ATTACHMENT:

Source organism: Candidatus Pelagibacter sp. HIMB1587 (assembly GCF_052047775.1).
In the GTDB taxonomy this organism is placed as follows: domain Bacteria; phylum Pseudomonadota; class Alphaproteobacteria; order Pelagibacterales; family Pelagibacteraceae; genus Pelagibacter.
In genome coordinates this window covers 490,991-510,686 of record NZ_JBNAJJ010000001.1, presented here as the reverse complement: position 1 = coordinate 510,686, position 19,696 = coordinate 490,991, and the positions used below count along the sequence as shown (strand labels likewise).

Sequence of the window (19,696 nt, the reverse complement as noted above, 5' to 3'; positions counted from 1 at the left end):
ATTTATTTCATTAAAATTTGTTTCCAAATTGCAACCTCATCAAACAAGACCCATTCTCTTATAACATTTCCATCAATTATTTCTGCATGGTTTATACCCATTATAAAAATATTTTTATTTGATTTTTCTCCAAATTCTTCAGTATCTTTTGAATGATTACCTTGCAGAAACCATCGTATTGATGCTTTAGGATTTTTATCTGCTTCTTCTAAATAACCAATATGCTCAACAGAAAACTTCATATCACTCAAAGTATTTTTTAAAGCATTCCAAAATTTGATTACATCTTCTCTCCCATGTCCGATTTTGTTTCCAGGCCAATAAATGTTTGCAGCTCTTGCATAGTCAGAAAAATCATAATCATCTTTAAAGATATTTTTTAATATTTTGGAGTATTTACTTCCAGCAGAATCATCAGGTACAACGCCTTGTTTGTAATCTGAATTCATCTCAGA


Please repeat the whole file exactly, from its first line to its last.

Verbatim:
Source organism: Candidatus Pelagibacter sp. HIMB1587 (assembly GCF_052047775.1).
In the GTDB taxonomy this organism is placed as follows: domain Bacteria; phylum Pseudomonadota; class Alphaproteobacteria; order Pelagibacterales; family Pelagibacteraceae; genus Pelagibacter.
In genome coordinates this window covers 490,991-510,686 of record NZ_JBNAJJ010000001.1, presented here as the reverse complement: position 1 = coordinate 510,686, position 19,696 = coordinate 490,991, and the positions used below count along the sequence as shown (strand labels likewise).

Sequence of the window (19,696 nt, the reverse complement as noted above, 5' to 3'; positions counted from 1 at the left end):
ATTTATTTCATTAAAATTTGTTTCCAAATTGCAACCTCATCAAACAAGACCCATTCTCTTATAACATTTCCATCAATTATTTCTGCATGGTTTATACCCATTATAAAAATATTTTTATTTGATTTTTCTCCAAATTCTTCAGTATCTTTTGAATGATTACCTTGCAGAAACCATCGTATTGATGCTTTAGGATTTTTATCTGCTTCTTCTAAATAACCAATATGCTCAACAGAAAACTTCATATCACTCAAAGTATTTTTTAAAGCATTCCAAAATTTGATTACATCTTCTCTCCCATGTCCGATTTTGTTTCCAGGCCAATAAATGTTTGCAGCTCTTGCATAGTCAGAAAAATCATAATCATCTTTAAAGATATTTTTTAATATTTTGGAGTATTTACTTCCAGCAGAATCATCAGGTACAACGCCTTGTTTGTAATCTGAATTCATCTCAGA